If this is the president’s thinking, then he may have miscalculated. Although his alliance with former president Rupiah Banda has given him greater access to campaign finance, it is Hichilema that appears to be putting together the more effective alliance. One of the reasons that Geoffrey Mwamba seems to have been targeted by the government is that the UPND vice president was previously a core member of the PF during Michael Sata’s leadership, and has considerable capacity to mobilize voters. Other former PF allies have also joined the UPND, giving the party a far stronger allure outside of its Southern Province heartlands. Indeed, if President Lungu – who hails from the minority Nsenga community – fails to appoint someone from the much larger Bemba speaking community as his running mate, he may lose one of the largest voting blocs that propelled his predecessor to the presidency in 2011. In this way, the running mate clause may prove to be a greater challenge for the PF than for the UPND. Moreover, if the election does go to a run-off this may generate the perception that the government is vulnerable, and encourage more defections to the opposition. The outcome of the next elections therefore remains too close to call.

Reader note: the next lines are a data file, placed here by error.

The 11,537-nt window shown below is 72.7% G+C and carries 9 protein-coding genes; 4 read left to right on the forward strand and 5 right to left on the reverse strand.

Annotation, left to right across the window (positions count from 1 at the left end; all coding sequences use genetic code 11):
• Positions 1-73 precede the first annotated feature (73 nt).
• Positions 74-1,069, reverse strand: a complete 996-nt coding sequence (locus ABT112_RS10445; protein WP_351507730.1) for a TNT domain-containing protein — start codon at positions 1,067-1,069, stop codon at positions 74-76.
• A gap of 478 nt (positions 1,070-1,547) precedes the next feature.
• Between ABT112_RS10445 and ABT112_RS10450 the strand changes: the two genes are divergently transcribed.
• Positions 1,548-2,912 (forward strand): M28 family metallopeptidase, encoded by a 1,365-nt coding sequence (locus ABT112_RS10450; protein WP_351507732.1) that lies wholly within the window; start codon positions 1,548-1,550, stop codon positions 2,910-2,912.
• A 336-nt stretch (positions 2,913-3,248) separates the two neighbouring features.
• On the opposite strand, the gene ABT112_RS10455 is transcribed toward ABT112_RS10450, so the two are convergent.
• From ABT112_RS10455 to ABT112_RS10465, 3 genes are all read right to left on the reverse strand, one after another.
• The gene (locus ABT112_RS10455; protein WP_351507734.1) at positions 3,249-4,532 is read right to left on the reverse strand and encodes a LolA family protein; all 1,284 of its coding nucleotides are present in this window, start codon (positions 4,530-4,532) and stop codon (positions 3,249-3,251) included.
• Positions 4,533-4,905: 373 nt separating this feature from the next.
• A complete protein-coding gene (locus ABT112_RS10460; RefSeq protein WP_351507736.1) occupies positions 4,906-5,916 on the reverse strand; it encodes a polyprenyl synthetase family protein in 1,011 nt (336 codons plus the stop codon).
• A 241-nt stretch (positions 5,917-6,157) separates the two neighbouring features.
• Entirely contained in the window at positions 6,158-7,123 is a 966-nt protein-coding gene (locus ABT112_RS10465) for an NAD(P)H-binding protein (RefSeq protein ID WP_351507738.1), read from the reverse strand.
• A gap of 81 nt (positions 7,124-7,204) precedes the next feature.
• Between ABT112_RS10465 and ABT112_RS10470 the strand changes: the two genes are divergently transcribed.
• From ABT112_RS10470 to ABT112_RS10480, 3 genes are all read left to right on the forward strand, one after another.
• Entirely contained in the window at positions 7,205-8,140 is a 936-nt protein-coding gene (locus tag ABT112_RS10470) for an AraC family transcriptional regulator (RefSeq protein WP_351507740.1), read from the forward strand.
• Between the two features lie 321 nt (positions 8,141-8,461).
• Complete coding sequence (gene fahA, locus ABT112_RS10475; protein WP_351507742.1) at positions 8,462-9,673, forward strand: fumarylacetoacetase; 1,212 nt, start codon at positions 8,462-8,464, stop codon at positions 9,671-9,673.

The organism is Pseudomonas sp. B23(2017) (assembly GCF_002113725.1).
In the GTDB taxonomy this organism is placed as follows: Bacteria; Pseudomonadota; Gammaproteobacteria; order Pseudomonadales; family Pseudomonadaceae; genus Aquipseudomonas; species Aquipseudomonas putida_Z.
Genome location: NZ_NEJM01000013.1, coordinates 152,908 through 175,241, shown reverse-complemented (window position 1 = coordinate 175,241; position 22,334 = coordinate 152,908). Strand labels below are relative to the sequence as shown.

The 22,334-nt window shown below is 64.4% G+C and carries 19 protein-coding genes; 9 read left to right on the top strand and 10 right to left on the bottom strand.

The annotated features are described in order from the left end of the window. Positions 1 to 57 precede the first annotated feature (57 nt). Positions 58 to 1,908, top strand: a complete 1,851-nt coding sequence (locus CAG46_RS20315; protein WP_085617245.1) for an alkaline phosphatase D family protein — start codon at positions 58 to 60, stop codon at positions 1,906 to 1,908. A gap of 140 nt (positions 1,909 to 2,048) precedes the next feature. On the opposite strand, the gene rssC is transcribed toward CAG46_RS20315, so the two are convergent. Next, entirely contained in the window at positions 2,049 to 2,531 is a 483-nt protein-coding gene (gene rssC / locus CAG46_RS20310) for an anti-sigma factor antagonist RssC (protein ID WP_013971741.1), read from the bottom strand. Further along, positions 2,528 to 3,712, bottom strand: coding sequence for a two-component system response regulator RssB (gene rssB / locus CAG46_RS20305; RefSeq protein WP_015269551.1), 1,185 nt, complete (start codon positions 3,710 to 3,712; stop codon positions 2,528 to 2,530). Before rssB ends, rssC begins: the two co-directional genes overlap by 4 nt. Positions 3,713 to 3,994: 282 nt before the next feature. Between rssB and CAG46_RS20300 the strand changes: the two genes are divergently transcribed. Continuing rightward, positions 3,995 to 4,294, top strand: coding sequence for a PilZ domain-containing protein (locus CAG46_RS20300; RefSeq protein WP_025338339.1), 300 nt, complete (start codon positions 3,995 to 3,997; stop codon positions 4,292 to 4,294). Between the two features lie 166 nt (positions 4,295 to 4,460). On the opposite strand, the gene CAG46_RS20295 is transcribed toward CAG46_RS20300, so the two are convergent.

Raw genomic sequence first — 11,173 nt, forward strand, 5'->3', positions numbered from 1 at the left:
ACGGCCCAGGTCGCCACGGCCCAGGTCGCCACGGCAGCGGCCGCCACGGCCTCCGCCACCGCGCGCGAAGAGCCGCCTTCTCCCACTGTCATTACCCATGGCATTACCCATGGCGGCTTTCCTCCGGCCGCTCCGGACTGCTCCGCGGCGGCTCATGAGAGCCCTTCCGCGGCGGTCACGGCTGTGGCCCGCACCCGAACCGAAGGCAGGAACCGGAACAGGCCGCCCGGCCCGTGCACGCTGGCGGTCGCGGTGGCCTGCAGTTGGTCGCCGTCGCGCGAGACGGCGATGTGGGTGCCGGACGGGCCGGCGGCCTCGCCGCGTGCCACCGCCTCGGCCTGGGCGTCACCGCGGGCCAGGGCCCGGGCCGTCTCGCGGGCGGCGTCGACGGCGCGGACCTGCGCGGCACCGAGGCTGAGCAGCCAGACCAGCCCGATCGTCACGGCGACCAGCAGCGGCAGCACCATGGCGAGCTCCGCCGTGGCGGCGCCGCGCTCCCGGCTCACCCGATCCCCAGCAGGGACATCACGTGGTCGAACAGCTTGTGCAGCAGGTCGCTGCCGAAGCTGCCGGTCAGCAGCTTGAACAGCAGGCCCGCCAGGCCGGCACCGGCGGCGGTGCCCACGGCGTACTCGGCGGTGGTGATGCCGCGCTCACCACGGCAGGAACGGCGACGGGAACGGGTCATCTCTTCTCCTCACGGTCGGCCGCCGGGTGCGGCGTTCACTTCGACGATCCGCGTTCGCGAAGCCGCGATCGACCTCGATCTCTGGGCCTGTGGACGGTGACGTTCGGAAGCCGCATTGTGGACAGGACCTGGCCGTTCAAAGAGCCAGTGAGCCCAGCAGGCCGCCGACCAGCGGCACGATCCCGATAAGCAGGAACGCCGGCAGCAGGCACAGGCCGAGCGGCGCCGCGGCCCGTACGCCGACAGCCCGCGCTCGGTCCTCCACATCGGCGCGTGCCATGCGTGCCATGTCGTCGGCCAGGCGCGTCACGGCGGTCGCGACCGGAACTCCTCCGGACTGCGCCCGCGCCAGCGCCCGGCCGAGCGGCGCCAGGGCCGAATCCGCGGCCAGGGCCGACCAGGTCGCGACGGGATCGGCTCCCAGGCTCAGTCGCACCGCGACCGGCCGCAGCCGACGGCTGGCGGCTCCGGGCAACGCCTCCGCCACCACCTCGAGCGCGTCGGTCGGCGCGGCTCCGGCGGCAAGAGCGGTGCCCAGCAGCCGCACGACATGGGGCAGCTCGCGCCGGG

Zambia – When Presidents Issue Death Threats

Earlier this month, President Edgar Lungu, in a very unpresidential move, issued what amounted to a death threat targeting the editor of The Post newspaper, Fred M’membe. Lungu’s comments bring into focus the increasingly bitter factionalism within Zambia’s ruling party, the Patriotic Front (PF), as well as that party’s dimming electoral prospects ahead of next year’s polls.